By Patrick Dennis

I am an artist and I’ve been thinking…

I had a phone call this week from my gallery manager Mali Harrell (who is also my good friend/talented glass artist/insanely compulsive taskmaster and workaholic) from Cape Cod.  She had just arrived for a one- week vacation on the Cape with friends and had several “urgent” things that needed attention at our Decatur Gallery.

Of course, none of them were really urgent. She was just having a hard time relaxing.  I considered recommending an immediate dose of alcohol as a cure but worried about how that would effect her good judgment as she romped joyously carefree on the beach.  When she called the next day, I could hear that she was already slowing down because her voice was just perceptibly slurred, so apparently the cure was working.  After that, no word until she was back in town. Asked how her trip was, all she said was, “You need a vacation. It does wonders.” So I started thinking… yes, I do.

We all seem to work harder these days, and in this supersonic age of electronic communication we need to move at a pretty good clip to keep up.  As a businessperson I often find myself working on a laptop or my iPhone until late at night, forgetting to eat.  This is bad for me the artist, because all work and no paint (never mind vacations) makes me very cranky.  Plus I just get skinnier and flabby, which is not an attractive combination.

When my grandkids came to visit this week I found myself with a telephone headset on as I combed their hair and did their laundry and played hide and seek, plagued by guilt for enjoying a few moments of recreation.  Mali was right, I need to drink. I mean, I need a vacation. We all do.  So the question is, how do you take a vacation and successfully take your work with you when you go?

One of the friends Mali was visiting in Cape Cod is an artist who just moved there from Atlanta. The second thing she thought after moving was to open a gallery like ours and wanted to know if I could add one more thing to my “plate.” The first thing was the obvious: brain goes to mush as one absorbs the smell of the ocean.  I completely understand.  So I pondered this as a potential solution: take a vacation to a desirable location (read: anywhere there is ocean) and open an art gallery for undervalued local artists.  The formula goes like this: work plan + plane ride to ocean paradise = guilt free vacation.  It sounds deceptively simple, but I’ve got to try it, because it simply will not do for my friend who works even more hours each week than I do to be ahead of me in the relaxation category. I need to lead by example after all, so it’s important that I figure this out.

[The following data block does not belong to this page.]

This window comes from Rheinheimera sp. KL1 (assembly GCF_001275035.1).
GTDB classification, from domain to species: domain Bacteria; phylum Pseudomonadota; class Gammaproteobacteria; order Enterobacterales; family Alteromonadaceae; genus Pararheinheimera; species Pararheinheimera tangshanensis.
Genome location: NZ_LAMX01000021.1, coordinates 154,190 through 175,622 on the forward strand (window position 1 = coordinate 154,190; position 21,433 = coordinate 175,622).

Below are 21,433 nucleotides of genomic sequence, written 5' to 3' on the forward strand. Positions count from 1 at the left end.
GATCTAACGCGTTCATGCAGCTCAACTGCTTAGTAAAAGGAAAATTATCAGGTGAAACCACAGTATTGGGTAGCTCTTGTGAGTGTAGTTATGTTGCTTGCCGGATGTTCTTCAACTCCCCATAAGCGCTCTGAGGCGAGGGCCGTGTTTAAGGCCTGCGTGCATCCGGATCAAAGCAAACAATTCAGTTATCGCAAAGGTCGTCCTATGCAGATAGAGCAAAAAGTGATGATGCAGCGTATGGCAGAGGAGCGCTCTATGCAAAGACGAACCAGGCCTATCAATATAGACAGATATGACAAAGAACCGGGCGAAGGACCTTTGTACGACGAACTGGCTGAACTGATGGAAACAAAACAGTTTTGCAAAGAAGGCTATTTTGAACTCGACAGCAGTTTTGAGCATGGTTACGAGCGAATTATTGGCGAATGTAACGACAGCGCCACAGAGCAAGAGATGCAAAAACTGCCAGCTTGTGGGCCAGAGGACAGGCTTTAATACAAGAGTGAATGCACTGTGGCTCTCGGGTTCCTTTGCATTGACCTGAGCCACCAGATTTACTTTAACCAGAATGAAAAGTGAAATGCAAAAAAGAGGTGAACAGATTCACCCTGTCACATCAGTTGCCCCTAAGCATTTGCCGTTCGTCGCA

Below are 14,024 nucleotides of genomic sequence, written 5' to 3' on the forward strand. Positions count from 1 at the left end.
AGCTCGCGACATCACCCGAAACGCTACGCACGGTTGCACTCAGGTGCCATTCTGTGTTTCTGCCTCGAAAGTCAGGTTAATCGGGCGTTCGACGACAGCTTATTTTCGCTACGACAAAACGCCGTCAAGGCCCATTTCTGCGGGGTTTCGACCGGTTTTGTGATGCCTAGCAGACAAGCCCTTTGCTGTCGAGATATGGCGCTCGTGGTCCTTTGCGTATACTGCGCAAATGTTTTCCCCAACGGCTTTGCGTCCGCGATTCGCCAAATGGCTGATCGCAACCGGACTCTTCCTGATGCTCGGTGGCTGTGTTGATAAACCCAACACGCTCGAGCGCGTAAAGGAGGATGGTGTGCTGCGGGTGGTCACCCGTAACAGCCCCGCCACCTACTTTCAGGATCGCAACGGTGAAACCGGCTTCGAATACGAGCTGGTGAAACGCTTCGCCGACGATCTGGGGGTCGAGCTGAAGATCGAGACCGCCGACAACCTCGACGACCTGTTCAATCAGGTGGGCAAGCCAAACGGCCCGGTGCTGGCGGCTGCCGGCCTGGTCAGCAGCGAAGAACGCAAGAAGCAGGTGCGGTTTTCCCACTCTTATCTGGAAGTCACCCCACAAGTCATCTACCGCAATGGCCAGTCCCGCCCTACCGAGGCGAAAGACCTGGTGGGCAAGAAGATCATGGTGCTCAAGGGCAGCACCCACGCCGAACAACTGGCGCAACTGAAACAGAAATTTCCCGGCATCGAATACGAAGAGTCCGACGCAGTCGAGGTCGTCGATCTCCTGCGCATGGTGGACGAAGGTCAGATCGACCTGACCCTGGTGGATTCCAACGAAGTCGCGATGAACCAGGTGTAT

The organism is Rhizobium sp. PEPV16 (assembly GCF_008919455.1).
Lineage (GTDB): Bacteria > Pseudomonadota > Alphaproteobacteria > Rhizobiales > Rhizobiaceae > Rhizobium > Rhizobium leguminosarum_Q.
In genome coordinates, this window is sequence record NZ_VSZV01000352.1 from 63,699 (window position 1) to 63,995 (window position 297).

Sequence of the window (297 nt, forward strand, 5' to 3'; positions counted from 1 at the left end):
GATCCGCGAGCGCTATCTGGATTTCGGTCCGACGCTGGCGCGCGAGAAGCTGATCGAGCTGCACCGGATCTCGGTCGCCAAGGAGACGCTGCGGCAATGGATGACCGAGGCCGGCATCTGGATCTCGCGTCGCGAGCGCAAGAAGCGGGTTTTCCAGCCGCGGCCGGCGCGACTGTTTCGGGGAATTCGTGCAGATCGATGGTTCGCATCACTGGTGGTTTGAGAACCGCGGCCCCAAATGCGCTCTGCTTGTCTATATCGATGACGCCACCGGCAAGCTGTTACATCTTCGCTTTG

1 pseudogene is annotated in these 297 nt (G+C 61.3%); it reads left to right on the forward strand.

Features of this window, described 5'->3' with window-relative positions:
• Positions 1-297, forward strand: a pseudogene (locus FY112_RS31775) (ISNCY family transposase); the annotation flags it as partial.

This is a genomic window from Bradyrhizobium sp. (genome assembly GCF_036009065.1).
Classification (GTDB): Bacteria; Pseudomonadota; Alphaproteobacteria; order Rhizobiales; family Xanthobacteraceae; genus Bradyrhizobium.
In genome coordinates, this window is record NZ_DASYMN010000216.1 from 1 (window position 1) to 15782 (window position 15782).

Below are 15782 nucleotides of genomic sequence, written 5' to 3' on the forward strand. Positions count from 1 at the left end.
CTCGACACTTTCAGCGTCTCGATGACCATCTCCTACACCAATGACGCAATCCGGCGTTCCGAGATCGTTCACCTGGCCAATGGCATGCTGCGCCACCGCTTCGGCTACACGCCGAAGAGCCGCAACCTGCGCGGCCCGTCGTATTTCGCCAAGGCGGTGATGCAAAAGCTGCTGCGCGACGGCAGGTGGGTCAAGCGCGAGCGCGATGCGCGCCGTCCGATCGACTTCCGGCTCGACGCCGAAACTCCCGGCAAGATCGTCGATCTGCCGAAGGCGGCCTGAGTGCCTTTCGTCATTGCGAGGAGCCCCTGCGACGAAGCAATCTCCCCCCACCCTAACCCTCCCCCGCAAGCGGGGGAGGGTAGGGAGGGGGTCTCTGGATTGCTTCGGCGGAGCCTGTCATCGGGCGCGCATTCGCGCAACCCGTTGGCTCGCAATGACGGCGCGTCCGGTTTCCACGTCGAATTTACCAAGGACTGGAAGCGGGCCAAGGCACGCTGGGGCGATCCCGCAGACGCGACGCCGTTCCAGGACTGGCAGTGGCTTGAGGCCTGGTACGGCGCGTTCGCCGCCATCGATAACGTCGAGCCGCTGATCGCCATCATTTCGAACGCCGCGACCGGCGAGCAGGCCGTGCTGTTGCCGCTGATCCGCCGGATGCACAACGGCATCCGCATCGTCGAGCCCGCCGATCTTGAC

Artists are lucky in this regard. We can take our work and literally apply our skills anywhere. Want a change of scenery?  Take your paints and go.  Find out where you can paint on site and you can possibly pay for your trip.  Or stay home and take a mental vacation by taking off your headset.  There is plenty to do.  Or of course if you are a dedicated professional like me, who prefers planning over hostels, you can choose from a number of art events both local and around the country to engage your skills.  But that sort of takes the vacate out of vacation if you ask me, so I’ll just keep living through my friends until I get to Cape Cod.

Here are some excellent art events and opportunities for artists and art supporters this month (and I hope you appreciate that there is not a single mention of Halloween except for Youngblood Gallery which always has skeletons):

Oct. 1: “Caroline Pyle” at U Space Gallery – a funky joint in the Old Fourth Ward.  439 Edgewood Ave.

Oct. 3: “Bohemian Circus: An Art” – an interactive art evening at the Apache Café.  64 Third St.

Oct. 8: “Oakhurst Arts & Music Festival at Harmony Park – always fun and easy to enjoy. Corner of East Lake Drive and Oakview Road.

Oct. 8: “Fallen” – a group exhibit and opening reception at the Decatur Gallery.  153 Ponce de Leon Place.

Oct. anytime: “Bruce Brainard at Mason Murer Fine Art” – all I can say is “wow.” 199 Armour Drive.

Oct. anytime: “Monsters 2.0” at Kai Lin Art – welcome them to their new home!  3096 Roswell Road.

Oct. anytime: “No Posers” at Youngblood Gallery.  636 N. Highland Ave.

Patrick Dennis is an artist, gallery owner and President of the Atlanta Foundation for Public Spaces. He lives in Atlanta.  Email:

Collin Kelley

Collin Kelley has been the editor of Atlanta Intown for two decades and has been a journalist and freelance writer for 35 years. He’s also an award-winning poet and novelist.